“Mike had just bought a new flag to hang on Sept. 11,” said Helen. “When we arrived that day, he went up and hung it on the porch and we got started, just like that. It was like the mission had begun.”
For the next three-and-a-half months, the Hannis children – along with their spouses, family, friends and a legion of other volunteers – would work tirelessly to restore the home they grew up in.
“Mike was determined to get her back in there as soon as possible,” said Helen. “We were hopeful we might get her home before Christmas, but we weren’t sure for a long time.”
Each of the Hannis’ daily routines changed dramatically during the recovery process. When they weren’t working to rebuild the house, they were taking Rose to flood relief meetings or visiting the Valley Distribution Center for supplies. “Your whole routine changes when you’re taking on something like this,” said Michael. “You can’t even imagine until you experience it, but it consumes you. I would go to bed each night and wake up each morning thinking about it.”
“I’d say Mike worked down here every night until at least 9 p.m.,” said Irene. “After getting out of work at 5 p.m. he would come here and easily work four hours each night.”
But the Hannis’ weren’t alone in their efforts. Almost every day, they would be joined by volunteers they had never met.
“Every time we turned around, there were people we didn’t even know helping. It’s like you would come in and there would be three guys you didn’t even know helping tear up the kitchen,” said Irene. “It just really shows you all of the good in people.”
“It made me have a whole new belief in humanity,” said Michael. “I would look down the street on a Saturday afternoon and see a mass of school-aged children looking to help people out. They didn’t know what they were doing, they just wanted to do something. It was amazing.”
Michael said he feels like the experience has created a sort of brotherhood among local flood survivors.
“At every recovery event, and out here when you’re working, you run into the same people and you’re all going through the same thing,” said Michael. “I’ve bonded with people on this street I hadn’t talked to in 15 years.”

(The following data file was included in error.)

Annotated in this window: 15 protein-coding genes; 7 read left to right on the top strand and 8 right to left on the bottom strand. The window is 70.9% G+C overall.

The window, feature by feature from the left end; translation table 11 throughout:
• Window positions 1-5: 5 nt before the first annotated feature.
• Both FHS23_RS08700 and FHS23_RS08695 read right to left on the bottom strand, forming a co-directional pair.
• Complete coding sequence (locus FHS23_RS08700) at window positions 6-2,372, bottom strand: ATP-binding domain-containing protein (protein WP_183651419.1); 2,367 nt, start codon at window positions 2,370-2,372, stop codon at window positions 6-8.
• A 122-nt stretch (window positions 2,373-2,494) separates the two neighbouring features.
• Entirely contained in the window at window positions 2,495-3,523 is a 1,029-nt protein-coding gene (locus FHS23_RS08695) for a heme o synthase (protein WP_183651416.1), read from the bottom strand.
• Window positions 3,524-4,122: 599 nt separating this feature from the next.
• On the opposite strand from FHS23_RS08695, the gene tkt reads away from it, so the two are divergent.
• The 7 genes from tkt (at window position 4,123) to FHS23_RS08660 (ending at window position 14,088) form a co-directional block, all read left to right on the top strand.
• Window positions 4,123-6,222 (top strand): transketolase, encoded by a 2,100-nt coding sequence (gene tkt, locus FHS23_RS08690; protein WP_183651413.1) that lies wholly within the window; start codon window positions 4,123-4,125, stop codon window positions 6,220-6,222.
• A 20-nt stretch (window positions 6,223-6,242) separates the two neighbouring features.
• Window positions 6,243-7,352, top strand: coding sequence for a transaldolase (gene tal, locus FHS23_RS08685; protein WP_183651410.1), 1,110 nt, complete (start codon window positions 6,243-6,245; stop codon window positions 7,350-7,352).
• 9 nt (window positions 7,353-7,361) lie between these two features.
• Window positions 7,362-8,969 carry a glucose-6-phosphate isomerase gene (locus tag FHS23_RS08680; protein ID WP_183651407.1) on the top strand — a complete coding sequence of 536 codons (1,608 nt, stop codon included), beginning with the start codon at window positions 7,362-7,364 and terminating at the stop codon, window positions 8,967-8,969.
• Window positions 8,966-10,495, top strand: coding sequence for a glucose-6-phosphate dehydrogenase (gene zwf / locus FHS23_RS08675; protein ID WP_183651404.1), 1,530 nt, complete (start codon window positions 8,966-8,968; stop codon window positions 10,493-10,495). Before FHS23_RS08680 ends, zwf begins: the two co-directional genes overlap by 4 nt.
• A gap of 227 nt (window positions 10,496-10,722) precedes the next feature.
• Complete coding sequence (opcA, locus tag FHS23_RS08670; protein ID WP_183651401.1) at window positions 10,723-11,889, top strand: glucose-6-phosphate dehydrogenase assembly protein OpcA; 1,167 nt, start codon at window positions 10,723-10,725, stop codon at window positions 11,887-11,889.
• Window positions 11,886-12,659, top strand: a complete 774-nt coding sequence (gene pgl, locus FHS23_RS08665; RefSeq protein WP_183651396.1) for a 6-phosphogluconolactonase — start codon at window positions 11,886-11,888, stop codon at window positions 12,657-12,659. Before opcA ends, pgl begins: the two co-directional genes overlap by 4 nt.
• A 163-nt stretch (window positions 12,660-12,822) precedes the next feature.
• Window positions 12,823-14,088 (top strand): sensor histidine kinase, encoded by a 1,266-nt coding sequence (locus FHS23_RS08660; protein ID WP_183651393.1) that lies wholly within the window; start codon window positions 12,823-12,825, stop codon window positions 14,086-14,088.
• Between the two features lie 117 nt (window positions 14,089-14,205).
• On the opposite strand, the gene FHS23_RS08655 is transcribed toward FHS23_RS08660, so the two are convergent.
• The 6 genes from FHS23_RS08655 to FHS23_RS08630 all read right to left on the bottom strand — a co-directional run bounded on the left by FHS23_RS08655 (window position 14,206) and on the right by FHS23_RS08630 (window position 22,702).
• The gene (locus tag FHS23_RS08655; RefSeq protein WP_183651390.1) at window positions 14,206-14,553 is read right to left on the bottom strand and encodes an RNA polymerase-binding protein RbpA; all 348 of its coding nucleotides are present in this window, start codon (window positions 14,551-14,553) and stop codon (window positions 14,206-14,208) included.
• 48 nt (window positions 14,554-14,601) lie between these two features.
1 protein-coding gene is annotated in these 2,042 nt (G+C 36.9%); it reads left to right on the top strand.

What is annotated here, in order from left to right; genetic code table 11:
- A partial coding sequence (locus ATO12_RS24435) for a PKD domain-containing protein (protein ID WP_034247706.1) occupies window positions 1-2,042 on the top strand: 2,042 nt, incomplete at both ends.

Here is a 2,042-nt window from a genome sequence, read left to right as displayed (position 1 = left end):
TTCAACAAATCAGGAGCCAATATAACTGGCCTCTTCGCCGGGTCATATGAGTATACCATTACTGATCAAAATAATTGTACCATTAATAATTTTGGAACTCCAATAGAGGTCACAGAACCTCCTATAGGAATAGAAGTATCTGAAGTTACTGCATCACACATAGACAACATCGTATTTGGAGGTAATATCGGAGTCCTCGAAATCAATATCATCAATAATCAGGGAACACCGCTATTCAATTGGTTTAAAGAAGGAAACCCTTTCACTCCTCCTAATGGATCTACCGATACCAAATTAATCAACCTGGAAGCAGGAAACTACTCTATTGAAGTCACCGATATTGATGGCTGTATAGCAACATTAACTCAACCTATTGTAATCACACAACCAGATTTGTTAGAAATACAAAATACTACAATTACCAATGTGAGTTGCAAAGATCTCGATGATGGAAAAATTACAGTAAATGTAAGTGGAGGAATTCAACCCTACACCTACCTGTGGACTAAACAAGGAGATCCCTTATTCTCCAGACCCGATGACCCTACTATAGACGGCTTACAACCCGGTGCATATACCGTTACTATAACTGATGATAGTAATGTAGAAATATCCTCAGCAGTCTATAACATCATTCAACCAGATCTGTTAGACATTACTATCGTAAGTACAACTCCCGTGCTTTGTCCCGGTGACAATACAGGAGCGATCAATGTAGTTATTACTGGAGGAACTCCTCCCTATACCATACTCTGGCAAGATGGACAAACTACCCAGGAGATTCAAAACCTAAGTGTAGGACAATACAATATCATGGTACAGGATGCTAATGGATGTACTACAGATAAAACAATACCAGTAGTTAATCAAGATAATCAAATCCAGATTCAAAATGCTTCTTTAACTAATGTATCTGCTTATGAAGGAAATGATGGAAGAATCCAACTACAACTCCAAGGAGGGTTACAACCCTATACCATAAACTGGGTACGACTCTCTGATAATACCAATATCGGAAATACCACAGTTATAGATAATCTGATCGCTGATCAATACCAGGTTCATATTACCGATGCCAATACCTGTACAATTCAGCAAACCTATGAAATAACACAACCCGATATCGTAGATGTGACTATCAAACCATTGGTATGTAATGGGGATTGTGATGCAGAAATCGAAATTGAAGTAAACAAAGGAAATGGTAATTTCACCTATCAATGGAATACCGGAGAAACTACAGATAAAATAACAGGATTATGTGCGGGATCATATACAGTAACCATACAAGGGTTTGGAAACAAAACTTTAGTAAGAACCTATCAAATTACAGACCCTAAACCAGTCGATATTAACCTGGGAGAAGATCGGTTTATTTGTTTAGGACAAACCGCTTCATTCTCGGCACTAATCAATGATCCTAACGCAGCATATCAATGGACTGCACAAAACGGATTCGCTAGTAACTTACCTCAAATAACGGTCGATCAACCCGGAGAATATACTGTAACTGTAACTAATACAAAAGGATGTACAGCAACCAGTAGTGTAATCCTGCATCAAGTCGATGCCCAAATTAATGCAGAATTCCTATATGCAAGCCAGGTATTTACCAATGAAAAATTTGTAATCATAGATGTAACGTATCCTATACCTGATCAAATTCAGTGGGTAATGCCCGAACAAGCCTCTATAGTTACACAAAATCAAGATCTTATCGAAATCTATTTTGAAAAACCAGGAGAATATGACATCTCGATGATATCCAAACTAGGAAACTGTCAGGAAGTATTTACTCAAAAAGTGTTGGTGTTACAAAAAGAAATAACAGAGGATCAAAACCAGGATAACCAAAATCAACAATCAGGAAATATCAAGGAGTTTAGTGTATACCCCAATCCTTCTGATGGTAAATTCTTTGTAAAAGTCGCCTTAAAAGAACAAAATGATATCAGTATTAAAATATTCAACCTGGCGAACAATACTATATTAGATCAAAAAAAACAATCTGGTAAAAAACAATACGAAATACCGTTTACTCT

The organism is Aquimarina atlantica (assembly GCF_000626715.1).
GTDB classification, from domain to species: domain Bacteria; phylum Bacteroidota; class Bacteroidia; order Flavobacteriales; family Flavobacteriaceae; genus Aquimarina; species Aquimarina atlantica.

All of their hard work and sacrifice would eventually pay off, as the holidays approached and Rose’s home began to look as if it would be suitable to host the family’s traditional Christmas dinner.
By Christmas Eve, all of the work was done. The interior of the house looked brand new and the Hannis’ proudly hosted not one, but two Christmas dinners for over 20 members of their extended family.
“I think being able to have dinner here made us all feel really good. Like we had finally done it,” said Helen.
Needless to say, the Hannis’ have nothing but gratitude to express to their family and friends who helped throughout the recovery; the dozens of anonymous volunteers who they may likely never run into again; the public officials and first responders who also worked tirelessly throughout the flood and recovery process; and the volunteer organizations that helped get them through the process.
“I’m just so proud of this valley and all of our neighbors,” said Irene. “It’s been such a moving experience you could make a movie about it.”
The Hannis’ said they are extremely grateful for organizations like the Salvation Army and American Red Cross, whose volunteers would constantly stop by the house and deliver food and supplies so that those working on the house didn’t have to leave.
“They just make you feel better,” said Michael. “They were always there with food when we were hungry, or cleaning supplies when we were needing them. That’s a service that is just so valuable when you’re going through something like this.”
The Hannis’ noted that all of the new materials and appliances were purchased through Croft Lumber in Sayre, where Jenny Hannis works.
With her house back in order, Rose Hannis is now planning to officially move back in January. After witnessing such determination and hard work from children and volunteers, it is hard for her to have anything negative to say about the experience.
“I don’t complain,” said Rose. “Other people out there have it worse than I do.”
Colin Hogan can be reached at colin@morning times.com